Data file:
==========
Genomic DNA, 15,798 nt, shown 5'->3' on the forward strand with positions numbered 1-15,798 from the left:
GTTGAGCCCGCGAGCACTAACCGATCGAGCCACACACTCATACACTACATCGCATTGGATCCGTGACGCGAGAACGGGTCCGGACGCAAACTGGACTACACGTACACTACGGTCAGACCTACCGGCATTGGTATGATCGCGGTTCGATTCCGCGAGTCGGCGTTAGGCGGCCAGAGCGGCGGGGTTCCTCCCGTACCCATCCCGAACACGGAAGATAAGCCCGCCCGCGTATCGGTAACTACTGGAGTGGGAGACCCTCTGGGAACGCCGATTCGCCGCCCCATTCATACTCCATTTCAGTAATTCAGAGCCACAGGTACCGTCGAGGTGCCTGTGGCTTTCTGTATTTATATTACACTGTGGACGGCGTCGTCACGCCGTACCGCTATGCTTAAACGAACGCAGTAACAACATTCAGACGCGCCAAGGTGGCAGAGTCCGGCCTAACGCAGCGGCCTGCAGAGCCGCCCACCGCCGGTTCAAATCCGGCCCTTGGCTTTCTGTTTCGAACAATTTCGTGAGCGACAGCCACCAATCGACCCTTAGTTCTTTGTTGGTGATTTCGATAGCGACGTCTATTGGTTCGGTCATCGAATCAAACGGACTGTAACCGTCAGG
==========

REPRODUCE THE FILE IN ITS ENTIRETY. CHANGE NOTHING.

Genomic DNA, 15,798 nt, shown 5'->3' on the forward strand with positions numbered 1-15,798 from the left:
GTTGAGCCCGCGAGCACTAACCGATCGAGCCACACACTCATACACTACATCGCATTGGATCCGTGACGCGAGAACGGGTCCGGACGCAAACTGGACTACACGTACACTACGGTCAGACCTACCGGCATTGGTATGATCGCGGTTCGATTCCGCGAGTCGGCGTTAGGCGGCCAGAGCGGCGGGGTTCCTCCCGTACCCATCCCGAACACGGAAGATAAGCCCGCCCGCGTATCGGTAACTACTGGAGTGGGAGACCCTCTGGGAACGCCGATTCGCCGCCCCATTCATACTCCATTTCAGTAATTCAGAGCCACAGGTACCGTCGAGGTGCCTGTGGCTTTCTGTATTTATATTACACTGTGGACGGCGTCGTCACGCCGTACCGCTATGCTTAAACGAACGCAGTAACAACATTCAGACGCGCCAAGGTGGCAGAGTCCGGCCTAACGCAGCGGCCTGCAGAGCCGCCCACCGCCGGTTCAAATCCGGCCCTTGGCTTTCTGTTTCGAACAATTTCGTGAGCGACAGCCACCAATCGACCCTTAGTTCTTTGTTGGTGATTTCGATAGCGACGTCTATTGGTTCGGTCATCGAATCAAACGGACTGTAACCGTCAGG